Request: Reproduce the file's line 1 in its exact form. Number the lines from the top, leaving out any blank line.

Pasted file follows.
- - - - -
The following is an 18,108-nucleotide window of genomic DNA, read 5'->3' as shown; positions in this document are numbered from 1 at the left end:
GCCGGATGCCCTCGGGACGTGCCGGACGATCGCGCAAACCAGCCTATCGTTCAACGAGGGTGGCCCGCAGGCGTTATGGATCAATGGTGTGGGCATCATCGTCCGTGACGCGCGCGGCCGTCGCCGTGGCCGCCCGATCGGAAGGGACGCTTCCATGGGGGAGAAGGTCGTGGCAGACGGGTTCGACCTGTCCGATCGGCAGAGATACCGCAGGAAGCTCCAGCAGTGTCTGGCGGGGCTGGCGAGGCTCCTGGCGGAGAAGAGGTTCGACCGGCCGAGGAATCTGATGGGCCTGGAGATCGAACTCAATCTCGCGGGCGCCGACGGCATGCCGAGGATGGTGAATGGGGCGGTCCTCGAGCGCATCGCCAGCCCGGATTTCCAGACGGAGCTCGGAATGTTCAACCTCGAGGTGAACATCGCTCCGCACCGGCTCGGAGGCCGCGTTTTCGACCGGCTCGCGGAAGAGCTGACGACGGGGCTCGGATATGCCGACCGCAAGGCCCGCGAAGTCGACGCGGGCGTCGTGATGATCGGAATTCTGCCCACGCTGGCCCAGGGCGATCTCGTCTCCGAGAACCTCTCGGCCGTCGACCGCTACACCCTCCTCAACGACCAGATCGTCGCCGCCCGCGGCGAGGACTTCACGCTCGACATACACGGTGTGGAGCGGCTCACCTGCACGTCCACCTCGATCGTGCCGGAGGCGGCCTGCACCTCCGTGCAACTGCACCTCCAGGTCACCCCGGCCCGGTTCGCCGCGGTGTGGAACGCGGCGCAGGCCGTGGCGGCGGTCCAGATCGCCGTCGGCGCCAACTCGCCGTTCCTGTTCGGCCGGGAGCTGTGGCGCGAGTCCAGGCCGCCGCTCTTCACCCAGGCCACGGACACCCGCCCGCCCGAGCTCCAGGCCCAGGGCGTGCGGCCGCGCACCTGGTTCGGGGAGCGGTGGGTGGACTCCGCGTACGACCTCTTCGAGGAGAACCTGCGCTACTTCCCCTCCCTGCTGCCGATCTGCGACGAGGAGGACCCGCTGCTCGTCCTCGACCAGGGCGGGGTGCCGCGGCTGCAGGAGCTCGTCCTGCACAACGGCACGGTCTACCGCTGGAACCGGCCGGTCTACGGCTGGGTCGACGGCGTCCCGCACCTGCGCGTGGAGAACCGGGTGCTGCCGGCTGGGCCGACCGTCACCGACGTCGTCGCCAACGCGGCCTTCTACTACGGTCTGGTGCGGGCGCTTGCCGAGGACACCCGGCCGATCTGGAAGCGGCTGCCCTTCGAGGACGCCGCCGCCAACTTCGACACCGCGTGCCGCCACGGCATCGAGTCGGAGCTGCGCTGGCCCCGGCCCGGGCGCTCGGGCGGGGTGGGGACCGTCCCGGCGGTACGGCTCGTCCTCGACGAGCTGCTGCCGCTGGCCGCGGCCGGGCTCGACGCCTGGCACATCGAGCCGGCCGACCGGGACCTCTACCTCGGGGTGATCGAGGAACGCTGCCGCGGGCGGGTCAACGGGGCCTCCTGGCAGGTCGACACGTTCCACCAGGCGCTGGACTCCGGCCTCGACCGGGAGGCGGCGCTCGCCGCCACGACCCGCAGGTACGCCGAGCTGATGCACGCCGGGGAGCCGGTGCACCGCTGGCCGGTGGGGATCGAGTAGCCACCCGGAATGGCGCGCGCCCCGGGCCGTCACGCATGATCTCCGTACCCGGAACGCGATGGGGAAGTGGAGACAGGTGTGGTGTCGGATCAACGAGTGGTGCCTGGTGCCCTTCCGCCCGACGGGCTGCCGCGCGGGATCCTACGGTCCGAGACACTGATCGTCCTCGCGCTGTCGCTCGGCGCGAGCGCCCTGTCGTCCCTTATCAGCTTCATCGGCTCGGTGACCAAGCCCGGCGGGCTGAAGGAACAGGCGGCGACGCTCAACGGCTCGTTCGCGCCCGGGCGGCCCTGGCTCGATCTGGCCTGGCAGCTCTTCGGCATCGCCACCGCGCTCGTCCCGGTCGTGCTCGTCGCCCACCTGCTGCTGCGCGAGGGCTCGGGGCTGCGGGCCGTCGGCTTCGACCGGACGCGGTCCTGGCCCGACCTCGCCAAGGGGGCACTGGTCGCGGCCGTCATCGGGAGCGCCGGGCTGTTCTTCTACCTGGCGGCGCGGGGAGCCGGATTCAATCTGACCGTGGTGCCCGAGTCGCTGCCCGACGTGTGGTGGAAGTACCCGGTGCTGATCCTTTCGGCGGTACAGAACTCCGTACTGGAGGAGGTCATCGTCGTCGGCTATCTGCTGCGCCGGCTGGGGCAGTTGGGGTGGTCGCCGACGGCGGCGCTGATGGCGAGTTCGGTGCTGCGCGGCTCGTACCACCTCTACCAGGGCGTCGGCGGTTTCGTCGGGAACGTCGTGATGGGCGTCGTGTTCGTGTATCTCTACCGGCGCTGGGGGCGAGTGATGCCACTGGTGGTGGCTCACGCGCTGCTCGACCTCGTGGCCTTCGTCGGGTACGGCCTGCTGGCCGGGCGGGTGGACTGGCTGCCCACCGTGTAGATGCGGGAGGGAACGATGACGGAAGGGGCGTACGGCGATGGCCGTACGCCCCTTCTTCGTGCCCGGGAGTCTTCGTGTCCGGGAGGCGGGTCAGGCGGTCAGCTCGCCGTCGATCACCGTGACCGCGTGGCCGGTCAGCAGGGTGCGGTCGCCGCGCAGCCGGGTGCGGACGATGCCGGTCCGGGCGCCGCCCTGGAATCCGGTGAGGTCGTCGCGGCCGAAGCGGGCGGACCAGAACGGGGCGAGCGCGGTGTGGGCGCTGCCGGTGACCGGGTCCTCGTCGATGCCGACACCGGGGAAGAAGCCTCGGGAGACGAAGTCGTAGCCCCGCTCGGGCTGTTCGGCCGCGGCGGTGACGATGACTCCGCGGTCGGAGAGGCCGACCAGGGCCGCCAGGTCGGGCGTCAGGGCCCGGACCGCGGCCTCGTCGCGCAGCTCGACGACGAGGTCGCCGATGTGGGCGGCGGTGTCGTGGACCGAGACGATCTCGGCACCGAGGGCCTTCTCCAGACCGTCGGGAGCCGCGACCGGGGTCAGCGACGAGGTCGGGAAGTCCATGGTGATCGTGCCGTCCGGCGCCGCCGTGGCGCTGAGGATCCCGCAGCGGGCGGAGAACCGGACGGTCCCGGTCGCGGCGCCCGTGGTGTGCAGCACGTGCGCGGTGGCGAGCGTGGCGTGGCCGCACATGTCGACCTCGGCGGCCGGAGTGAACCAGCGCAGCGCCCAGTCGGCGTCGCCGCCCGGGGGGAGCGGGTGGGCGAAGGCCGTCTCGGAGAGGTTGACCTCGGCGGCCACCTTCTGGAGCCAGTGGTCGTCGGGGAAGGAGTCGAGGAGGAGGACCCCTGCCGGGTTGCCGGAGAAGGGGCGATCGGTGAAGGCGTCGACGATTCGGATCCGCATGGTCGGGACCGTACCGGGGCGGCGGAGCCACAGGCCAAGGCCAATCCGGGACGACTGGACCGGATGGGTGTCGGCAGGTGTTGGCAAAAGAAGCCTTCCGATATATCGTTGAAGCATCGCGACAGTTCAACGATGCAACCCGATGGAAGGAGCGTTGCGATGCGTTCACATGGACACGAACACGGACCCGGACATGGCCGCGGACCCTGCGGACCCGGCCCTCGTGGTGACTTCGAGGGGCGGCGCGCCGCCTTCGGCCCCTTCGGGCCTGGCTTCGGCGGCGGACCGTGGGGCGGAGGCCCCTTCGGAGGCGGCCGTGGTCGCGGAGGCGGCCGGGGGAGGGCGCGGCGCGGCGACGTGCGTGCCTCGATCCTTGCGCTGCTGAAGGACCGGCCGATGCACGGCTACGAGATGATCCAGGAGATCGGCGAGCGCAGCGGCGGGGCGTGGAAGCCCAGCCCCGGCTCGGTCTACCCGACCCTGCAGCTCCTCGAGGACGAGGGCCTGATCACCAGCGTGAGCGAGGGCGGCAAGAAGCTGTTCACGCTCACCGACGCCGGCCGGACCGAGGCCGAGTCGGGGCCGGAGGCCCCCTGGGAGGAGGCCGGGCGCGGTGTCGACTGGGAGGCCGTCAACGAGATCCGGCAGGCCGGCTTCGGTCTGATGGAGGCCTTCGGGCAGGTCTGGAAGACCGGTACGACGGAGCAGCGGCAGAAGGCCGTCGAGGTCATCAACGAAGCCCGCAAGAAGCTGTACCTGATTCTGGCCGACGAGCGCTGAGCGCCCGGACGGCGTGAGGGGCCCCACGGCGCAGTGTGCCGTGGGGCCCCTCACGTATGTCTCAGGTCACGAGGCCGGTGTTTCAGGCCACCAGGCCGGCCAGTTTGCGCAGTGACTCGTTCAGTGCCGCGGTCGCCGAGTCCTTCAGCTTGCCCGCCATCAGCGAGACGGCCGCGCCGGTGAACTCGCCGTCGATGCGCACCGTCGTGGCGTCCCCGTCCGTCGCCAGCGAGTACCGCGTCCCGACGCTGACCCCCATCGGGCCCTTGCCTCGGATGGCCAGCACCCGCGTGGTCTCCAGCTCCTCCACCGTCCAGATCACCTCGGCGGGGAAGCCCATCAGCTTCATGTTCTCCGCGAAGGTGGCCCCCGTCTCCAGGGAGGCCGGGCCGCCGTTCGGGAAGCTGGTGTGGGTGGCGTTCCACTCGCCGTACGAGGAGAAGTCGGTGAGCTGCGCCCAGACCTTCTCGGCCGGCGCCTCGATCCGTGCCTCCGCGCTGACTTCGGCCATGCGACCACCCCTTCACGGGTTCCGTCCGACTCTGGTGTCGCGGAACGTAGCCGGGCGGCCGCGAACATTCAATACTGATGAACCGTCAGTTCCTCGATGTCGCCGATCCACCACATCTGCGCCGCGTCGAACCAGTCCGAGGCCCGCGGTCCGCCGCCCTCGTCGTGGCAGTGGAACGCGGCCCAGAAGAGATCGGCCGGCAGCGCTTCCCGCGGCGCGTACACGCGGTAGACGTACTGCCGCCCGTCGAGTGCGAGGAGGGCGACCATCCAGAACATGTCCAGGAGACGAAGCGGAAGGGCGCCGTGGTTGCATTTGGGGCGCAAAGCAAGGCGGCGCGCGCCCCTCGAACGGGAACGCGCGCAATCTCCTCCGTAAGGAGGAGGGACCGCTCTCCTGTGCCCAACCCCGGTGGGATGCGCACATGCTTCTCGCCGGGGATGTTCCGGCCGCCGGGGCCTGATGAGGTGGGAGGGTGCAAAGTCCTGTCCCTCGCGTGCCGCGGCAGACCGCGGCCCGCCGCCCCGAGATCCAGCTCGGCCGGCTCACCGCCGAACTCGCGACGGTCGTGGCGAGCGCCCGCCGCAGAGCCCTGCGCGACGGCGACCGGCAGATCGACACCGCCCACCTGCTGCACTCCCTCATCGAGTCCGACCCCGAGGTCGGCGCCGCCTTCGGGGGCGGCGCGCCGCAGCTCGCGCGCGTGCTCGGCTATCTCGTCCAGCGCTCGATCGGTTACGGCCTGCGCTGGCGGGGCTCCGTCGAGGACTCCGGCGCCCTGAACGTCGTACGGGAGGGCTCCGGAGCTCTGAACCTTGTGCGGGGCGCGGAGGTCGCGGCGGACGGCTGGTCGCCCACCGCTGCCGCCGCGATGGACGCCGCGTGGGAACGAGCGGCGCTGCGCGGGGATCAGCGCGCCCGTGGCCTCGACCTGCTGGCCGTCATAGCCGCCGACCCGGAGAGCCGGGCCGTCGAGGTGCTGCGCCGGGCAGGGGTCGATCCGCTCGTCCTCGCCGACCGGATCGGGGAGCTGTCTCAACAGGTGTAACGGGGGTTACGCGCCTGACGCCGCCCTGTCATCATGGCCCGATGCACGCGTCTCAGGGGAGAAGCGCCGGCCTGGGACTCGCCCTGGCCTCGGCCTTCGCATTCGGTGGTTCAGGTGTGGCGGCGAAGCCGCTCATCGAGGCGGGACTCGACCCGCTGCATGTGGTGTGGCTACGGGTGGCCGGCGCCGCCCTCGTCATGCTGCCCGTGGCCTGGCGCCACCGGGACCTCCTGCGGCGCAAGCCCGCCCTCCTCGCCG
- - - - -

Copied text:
The following is an 18,108-nucleotide window of genomic DNA, read 5'->3' as shown; positions in this document are numbered from 1 at the left end: